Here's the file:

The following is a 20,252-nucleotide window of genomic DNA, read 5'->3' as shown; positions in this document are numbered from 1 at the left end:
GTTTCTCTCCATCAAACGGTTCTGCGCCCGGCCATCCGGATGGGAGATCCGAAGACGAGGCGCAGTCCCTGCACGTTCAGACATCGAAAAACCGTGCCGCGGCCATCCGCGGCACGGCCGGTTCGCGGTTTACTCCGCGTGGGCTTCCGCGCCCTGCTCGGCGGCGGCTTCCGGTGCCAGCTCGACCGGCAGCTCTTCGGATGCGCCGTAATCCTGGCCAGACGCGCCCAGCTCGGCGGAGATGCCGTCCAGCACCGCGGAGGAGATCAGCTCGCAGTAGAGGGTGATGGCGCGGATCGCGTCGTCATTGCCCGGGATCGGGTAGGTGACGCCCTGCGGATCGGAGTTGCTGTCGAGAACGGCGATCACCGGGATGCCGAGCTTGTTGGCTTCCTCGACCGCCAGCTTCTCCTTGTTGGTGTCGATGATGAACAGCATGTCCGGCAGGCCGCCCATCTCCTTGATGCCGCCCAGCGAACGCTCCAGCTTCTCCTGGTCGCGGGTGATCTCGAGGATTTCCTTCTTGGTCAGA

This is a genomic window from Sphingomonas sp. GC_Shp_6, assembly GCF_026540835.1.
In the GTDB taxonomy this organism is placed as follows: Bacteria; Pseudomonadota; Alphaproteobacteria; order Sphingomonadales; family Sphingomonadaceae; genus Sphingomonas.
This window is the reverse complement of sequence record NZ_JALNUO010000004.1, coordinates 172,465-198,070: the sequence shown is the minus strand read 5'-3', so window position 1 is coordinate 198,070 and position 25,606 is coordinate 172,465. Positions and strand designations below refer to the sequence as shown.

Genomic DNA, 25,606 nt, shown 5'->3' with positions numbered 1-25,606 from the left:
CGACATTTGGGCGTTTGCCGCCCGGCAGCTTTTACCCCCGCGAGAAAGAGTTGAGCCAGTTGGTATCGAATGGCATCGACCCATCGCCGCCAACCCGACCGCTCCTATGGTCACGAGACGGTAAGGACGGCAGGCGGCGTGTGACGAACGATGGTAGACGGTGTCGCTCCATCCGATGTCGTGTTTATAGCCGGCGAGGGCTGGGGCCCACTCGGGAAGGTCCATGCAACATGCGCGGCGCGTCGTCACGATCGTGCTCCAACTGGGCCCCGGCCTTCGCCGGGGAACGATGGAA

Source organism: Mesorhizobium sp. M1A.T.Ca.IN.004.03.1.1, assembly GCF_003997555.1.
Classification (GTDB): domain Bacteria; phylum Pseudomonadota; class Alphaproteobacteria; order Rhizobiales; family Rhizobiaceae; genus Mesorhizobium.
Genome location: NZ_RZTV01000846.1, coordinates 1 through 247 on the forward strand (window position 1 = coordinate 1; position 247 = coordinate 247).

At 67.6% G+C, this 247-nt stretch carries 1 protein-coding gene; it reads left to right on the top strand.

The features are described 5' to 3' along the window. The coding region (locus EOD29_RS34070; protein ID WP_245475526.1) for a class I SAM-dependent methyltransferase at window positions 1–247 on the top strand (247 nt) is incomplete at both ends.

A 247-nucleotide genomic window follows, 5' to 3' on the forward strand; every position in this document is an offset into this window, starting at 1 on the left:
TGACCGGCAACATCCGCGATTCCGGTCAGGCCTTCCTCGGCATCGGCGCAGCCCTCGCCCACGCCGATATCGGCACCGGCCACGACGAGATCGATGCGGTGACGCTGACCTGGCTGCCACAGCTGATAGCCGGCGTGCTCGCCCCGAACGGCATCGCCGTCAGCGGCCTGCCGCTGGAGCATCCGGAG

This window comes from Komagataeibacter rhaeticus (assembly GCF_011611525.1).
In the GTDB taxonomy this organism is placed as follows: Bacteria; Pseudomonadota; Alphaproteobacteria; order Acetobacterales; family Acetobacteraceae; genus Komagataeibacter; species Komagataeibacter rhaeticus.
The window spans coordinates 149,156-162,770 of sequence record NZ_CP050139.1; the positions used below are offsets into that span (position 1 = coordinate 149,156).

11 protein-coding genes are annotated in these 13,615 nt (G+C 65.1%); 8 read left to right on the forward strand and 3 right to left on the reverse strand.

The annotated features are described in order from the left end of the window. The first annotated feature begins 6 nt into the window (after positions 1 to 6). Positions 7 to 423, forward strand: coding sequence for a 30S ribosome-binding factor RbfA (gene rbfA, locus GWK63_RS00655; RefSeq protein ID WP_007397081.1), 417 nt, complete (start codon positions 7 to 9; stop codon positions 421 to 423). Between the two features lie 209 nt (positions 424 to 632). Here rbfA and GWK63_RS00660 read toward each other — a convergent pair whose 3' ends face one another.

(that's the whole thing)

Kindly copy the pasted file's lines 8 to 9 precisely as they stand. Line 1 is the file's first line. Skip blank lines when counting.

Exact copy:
Source organism: Mesorhizobium sp. M1A.T.Ca.IN.004.03.1.1, assembly GCF_003997555.1.
Classification (GTDB): domain Bacteria; phylum Pseudomonadota; class Alphaproteobacteria; order Rhizobiales; family Rhizobiaceae; genus Mesorhizobium.